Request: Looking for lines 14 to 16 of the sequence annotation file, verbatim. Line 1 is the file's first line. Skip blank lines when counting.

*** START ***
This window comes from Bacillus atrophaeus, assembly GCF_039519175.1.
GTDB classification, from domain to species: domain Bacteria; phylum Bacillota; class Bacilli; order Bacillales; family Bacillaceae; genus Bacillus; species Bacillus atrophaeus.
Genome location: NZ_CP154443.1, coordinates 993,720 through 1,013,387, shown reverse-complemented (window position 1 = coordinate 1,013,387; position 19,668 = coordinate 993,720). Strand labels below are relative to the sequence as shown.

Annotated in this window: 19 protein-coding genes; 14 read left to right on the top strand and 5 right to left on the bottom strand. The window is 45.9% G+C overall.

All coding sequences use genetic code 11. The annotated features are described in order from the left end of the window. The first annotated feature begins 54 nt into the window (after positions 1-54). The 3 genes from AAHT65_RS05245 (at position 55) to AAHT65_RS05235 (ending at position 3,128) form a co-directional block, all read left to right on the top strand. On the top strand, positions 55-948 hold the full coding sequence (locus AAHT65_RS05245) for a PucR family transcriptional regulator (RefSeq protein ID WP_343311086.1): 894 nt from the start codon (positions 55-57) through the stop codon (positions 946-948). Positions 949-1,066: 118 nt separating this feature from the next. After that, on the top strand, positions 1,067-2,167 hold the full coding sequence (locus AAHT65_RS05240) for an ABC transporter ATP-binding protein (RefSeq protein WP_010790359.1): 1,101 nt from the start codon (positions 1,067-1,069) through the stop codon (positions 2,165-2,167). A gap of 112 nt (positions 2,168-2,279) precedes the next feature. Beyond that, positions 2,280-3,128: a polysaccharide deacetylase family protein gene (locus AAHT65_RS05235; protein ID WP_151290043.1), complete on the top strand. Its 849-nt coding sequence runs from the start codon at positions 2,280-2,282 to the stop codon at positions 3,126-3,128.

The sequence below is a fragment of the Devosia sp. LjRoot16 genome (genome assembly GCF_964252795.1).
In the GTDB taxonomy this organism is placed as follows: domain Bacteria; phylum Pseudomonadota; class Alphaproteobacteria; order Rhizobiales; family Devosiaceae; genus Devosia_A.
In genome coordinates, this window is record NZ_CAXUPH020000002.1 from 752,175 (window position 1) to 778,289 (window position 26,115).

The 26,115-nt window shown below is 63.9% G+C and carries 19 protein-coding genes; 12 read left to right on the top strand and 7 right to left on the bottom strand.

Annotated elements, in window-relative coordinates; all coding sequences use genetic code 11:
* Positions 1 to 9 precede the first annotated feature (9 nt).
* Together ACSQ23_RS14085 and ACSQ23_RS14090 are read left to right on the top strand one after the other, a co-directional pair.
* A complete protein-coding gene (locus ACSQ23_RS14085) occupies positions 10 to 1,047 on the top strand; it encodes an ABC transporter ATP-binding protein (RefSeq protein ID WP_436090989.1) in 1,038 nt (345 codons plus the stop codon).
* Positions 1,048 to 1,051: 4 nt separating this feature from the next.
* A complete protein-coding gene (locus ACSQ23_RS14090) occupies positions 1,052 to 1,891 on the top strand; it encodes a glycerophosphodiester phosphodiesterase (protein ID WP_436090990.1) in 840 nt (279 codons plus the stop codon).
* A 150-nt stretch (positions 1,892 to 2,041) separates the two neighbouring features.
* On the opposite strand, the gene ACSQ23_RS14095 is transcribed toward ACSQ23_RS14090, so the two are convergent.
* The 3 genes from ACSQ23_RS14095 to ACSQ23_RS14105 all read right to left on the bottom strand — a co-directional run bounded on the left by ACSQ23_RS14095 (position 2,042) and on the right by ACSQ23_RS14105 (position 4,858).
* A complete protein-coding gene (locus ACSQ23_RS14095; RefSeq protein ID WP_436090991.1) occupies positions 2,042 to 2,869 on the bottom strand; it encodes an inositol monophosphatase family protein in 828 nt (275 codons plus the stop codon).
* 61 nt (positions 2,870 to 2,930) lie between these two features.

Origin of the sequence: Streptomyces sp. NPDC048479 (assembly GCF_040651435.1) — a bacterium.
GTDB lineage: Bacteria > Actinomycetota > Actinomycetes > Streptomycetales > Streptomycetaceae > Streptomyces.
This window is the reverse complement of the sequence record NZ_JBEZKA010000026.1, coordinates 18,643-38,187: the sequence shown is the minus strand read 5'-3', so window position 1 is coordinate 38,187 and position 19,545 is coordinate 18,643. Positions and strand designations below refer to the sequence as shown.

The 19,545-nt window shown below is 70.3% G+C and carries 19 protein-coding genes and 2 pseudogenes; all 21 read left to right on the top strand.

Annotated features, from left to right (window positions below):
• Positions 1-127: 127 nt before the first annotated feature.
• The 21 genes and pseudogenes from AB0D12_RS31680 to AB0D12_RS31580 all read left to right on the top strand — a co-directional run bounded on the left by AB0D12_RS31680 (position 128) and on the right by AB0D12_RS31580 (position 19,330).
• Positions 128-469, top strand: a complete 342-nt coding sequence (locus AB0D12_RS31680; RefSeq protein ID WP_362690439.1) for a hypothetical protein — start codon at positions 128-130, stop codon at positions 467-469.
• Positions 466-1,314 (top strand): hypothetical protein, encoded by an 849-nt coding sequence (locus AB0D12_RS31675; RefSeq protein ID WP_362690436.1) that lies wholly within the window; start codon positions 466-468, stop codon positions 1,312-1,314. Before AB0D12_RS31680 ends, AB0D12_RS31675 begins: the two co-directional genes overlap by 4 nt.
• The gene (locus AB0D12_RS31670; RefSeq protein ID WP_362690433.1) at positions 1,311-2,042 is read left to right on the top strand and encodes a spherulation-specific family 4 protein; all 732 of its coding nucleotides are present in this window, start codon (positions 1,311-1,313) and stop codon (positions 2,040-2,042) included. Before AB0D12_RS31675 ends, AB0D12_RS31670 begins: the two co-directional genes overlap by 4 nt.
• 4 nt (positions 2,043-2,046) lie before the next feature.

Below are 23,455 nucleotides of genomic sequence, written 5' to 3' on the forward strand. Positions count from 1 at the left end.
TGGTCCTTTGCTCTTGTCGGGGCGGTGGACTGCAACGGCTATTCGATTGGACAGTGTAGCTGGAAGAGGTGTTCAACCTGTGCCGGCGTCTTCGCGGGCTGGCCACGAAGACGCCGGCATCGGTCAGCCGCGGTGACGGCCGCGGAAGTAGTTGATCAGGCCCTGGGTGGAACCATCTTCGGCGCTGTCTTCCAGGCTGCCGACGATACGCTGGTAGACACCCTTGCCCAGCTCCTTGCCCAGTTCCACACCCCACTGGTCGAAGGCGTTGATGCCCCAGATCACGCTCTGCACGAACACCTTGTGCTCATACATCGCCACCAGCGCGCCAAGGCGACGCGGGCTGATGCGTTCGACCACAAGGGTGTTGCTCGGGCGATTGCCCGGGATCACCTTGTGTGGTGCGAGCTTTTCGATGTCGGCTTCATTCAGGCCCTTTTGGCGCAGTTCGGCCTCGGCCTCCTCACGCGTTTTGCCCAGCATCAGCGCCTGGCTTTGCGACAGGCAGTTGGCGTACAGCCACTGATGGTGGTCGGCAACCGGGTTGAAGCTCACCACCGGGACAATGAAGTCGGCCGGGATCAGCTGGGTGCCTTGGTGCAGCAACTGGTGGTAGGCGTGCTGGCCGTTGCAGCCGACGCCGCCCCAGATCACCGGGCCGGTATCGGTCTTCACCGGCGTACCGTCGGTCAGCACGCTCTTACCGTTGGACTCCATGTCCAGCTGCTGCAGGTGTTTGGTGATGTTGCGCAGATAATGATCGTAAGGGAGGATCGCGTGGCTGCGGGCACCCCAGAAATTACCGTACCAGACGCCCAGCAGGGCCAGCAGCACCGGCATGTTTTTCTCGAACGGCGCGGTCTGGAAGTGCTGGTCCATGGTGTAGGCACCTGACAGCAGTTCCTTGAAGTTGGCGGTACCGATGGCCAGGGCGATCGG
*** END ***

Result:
* Positions 1,048 to 1,051: 4 nt separating this feature from the next.
* A complete protein-coding gene (locus ACSQ23_RS14090) occupies positions 1,052 to 1,891 on the top strand; it encodes a glycerophosphodiester phosphodiesterase (protein ID WP_436090990.1) in 840 nt (279 codons plus the stop codon).
* A 150-nt stretch (positions 1,892 to 2,041) separates the two neighbouring features.